A Blog by Carnegie Learning
These skills are critical in order to be successful in the 21st century workforce.
Shuchi Grover, a former senior research scientist at SRI International’s Center for Technology in Learning, wrote recently in EdSurge that computational thinking should be the 5th 'C' of 21st century skills. "There is growing recognition in the education systems around the globe that being able to problem-solve computationally—that is, to think logically and algorithmically, and use computational tools for creating artifacts including models and data visualizations—is rapidly becoming a prerequisite competency for all fields."
According to the International Society for Technology in Education (ISTE), "Computational thinking (CT) is no longer a concept discussed only in computer science or coding classes. Educators are finding that computational thinking is a cross-disciplinary skill and is just as relevant in language arts and math classes. Educators are becoming skilled at incorporating CT components like decomposition, generalizing, algorithmic thinking, evaluation and abstraction – no matter the subject area. Together, these steps teach students the foundations of how to approach a problem and solve it using reasoning, creativity and expression, as well as providing a new way to demonstrate content knowledge."
To put it simply, computational thinking skills prepare students to solve real, complex problems beyond the classroom, and there's a real urgency to providing students this type of education so they're ready for future careers.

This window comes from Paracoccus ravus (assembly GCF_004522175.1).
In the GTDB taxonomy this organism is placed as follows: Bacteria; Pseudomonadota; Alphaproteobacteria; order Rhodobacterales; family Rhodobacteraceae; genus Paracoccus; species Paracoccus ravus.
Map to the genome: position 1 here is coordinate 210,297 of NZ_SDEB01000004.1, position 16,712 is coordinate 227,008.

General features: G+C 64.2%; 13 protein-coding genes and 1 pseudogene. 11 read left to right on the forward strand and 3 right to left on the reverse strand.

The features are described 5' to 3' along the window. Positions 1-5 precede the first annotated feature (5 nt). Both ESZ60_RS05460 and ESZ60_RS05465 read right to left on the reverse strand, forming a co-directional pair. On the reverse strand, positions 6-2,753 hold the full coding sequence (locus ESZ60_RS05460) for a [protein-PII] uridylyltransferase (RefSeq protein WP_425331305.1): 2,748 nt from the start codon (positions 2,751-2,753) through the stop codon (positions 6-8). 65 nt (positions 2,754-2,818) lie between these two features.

Proto is our new project-based computer science curriculum that teaches students computational thinking and computer science through coding, website development, and game design. Students can design and develop games, websites, mobile apps and more while learning how to ideate, test, revise, re-test and launch projects that are completely theirs from end to end.
Proto's project-based learning (PBL) focus means that students spend their time designing solutions to tackle realistic problems, just like in the real world. Students can work on their own, in pairs or in small groups, building not only their computer science skills but also the collaboration and social interaction skills that will be vital to their success later in life.
Carnegie Learning is a transformational math education company focused on delivering better math learning to all teachers and students. Through research-proven software, textbooks, and professional development and data analysis services, Carnegie Learning is helping students to succeed in math as a gateway to graduation, college, and the 21st century workforce. Carnegie Learning, headquartered in downtown Pittsburgh, is the sole source provider of MATHia® Software for students in grades 6–12 and Mika™ Software for college students in need of developmental math support.Explore more related to this author